Welcome to the Reader's morning briefing for Thursday, March 16, 2017.
Illinois house speaker Mike Madigan has an approval rating of 28 percent, making him slightly less popular than his rival Governor Bruce Rauner, who has an approval rating of 31 percent, according to a new poll from the Paul Simon Public Policy Institute at Southern Illinois University. About 61 percent of registered voters polled disapprove of the job Madigan is doing, while about 58 percent disapprove of Rauner's work. Madigan has high disapproval ratings across the state; Rauner, though unpopular in Chicago, had slightly better numbers among downstate voters. [Sun-Times]
Chicago Police Department superintendent Eddie Johnson has released a "road map" of reforms for CPD. There aren't many deadlines or details for the proposed changes to police training, supervision, and discipline, according to the Tribune. Still, Johnson told the crowd during a news conference, "Make no mistake about it, we're not just saying we're going to reform—we're showing that we're reforming." Police critics have been concerned that CPD won't make the changes recommended by the Department of Justice under the watch of new attorney general Jeff Sessions. [Tribune]
More Chicagoans will have access to a lawyer after a judge ruled that the poor should have access to a free attorney while in custody. Fewer than 1 percent of people in police custody in Chicago have a lawyer visit them, but that should change after Circuit Court of Cook County chief judge Timothy Evans ruled that anyone in lockup should have access to a public defender or a designated private attorney, according to the Huffington Post. "Until a judge appoints a lawyer [to an indigent defendant], you don't see one," Alan Mills, director of the Uptown People's Law Center, told the news site. "You can't get a lawyer until your first court appearance. And that dramatically changes the outcome of your case." [Huffington Post]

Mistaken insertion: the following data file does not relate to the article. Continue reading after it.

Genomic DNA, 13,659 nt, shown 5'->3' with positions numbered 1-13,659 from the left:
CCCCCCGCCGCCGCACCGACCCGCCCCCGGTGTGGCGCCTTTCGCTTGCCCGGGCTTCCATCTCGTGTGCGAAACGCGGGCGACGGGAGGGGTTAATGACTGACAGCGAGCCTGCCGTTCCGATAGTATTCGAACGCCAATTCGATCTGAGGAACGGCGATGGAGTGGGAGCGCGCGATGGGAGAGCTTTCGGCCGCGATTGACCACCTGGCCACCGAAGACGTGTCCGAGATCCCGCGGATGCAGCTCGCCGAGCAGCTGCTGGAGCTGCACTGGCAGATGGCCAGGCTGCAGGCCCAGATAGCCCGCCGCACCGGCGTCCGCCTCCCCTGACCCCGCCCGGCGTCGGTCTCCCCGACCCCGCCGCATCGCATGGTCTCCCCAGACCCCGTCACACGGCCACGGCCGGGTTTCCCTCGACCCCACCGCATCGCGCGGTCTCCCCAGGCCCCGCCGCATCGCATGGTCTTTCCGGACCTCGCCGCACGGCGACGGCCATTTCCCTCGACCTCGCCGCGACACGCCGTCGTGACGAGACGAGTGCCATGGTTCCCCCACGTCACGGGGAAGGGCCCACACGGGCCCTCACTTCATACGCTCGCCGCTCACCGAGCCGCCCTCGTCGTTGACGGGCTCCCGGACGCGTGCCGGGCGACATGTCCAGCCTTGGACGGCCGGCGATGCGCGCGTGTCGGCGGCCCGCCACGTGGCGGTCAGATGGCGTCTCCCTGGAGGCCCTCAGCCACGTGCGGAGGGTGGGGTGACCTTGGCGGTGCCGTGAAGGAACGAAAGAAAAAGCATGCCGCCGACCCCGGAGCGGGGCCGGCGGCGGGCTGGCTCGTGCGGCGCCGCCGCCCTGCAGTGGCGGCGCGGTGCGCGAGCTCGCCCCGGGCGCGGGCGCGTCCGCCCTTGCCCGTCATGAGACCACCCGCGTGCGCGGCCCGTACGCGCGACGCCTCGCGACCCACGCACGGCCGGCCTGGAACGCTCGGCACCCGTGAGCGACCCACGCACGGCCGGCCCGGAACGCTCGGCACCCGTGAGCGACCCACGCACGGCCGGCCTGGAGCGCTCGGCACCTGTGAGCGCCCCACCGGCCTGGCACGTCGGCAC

The James Beard Foundation announced the finalists for its coveted annual awards Wednesday, and Chicago's top restaurants weren't forgotten: Topolobampo was nominated for Outstanding Restaurant, Greg Wade of Publican Quality Bread was nominated for Outstanding Baker, Kevin Boehm and Rob Katz of Boka Restaurant Group were nominated for Outstanding Restaurateur, and Jenner Tomaska of Next was nominated for Rising Star Chef of the Year. [DNAinfo Chicago]
Three Hispanic students at Lake View High School have penned an open letter in Billboard thanking Chance the Rapper for donating $1 million to Chicago Public Schools. "After you gave CPS the push that was needed to help give us students what we deserve, you encouraged other celebrities such as Derrick Rose to do so as well," they wrote. "If this goes on, CPS could be saved and our schools could receive the best educational experience we are worthy of. You are one of the reasons this can be made possible." Chance is one of the few celebrities from Chicago who gives back to the city, and fame han't changed him, according to students Alex Rojas, Alondra Cerros, and Annelisse Betancourt. "All of the things that you do for our city never go unnoticed," they wrote. "All of the free concerts you host and all the time you spend here in the city really show you care. We notice it." [Billboard]
This year's lineup for the Ravinia Festival, running June 3 through September 17, features not just legends like Aretha Franklin and Stevie Nicks but popular artists including John Legend, Common, and OneRepublic. Almost every genre of music is represented in the diverse lineup, which also includes 18 performances by the Chicago Symphony Orchestra, returning to the Highland Park festival for its 82nd summer. Even movies soundtracks made the cut, with the score of La La Land to performed by the Milwaukee Symphony Orchestra during a screening of the film. [Sun-Times]